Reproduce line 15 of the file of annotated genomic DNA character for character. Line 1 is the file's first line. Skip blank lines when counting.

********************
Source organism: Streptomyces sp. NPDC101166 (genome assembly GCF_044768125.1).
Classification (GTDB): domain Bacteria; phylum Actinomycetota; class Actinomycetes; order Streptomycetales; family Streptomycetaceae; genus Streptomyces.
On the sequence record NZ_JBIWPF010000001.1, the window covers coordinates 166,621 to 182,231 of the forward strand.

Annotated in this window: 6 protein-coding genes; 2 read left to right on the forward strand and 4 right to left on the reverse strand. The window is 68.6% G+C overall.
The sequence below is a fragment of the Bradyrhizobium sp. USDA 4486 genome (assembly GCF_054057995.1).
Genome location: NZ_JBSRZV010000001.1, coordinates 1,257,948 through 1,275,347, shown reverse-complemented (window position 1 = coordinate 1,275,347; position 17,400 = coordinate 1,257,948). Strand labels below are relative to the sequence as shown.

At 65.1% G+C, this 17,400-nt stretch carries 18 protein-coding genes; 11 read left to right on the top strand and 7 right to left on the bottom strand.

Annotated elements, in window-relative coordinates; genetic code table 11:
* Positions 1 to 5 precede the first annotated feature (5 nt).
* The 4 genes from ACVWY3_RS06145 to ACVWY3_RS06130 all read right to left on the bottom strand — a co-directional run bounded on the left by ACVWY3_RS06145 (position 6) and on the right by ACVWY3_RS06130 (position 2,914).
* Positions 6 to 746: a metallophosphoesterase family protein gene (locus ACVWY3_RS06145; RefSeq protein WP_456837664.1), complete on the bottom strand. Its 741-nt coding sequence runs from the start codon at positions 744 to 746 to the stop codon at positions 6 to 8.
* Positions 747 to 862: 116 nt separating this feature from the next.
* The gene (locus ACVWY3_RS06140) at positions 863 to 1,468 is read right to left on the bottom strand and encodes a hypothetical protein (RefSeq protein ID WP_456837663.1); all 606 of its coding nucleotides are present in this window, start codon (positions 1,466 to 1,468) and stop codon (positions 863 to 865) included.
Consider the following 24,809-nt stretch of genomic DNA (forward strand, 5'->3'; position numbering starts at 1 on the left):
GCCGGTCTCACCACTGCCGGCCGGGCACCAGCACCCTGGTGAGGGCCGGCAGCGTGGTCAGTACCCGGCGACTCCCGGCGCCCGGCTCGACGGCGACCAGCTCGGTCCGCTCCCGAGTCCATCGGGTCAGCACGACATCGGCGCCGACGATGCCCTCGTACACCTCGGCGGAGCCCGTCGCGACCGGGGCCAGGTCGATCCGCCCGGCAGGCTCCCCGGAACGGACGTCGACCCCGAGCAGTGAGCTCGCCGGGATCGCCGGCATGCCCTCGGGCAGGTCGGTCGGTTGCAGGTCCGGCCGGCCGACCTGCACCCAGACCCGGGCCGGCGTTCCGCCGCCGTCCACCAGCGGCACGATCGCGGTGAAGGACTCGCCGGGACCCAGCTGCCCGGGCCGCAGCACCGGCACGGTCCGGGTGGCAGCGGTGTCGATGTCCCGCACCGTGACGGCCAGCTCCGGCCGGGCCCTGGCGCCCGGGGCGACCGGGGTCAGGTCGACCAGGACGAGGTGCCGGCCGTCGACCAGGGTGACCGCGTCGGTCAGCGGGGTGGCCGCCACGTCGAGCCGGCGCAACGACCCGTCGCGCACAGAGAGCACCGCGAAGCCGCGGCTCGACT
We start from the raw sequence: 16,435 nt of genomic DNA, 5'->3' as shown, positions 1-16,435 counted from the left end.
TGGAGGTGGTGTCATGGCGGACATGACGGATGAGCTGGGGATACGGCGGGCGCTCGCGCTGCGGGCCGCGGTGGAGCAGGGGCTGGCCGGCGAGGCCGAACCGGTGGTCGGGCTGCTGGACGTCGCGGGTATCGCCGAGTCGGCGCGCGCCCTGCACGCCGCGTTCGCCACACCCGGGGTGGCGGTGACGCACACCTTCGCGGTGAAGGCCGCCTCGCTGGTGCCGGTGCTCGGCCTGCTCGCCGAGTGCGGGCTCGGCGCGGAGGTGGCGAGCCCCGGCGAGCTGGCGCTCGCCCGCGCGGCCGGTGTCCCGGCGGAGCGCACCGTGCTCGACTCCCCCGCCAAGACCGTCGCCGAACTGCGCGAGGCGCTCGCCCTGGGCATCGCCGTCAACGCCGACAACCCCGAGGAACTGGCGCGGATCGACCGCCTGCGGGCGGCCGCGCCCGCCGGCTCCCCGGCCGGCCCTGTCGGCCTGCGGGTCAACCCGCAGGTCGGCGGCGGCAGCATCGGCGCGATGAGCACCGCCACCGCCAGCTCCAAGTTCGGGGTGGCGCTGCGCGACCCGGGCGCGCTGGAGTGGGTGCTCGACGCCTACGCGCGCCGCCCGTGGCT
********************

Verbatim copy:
GCCGGTCTCACCACTGCCGGCCGGGCACCAGCACCCTGGTGAGGGCCGGCAGCGTGGTCAGTACCCGGCGACTCCCGGCGCCCGGCTCGACGGCGACCAGCTCGGTCCGCTCCCGAGTCCATCGGGTCAGCACGACATCGGCGCCGACGATGCCCTCGTACACCTCGGCGGAGCCCGTCGCGACCGGGGCCAGGTCGATCCGCCCGGCAGGCTCCCCGGAACGGACGTCGACCCCGAGCAGTGAGCTCGCCGGGATCGCCGGCATGCCCTCGGGCAGGTCGGTCGGTTGCAGGTCCGGCCGGCCGACCTGCACCCAGACCCGGGCCGGCGTTCCGCCGCCGTCCACCAGCGGCACGATCGCGGTGAAGGACTCGCCGGGACCCAGCTGCCCGGGCCGCAGCACCGGCACGGTCCGGGTGGCAGCGGTGTCGATGTCCCGCACCGTGACGGCCAGCTCCGGCCGGGCCCTGGCGCCCGGGGCGACCGGGGTCAGGTCGACCAGGACGAGGTGCCGGCCGTCGACCAGGGTGACCGCGTCGGTCAGCGGGGTGGCCGCCACGTCGAGCCGGCGCAACGACCCGTCGCGCACAGAGAGCACCGCGAAGCCGCGGCTCGACT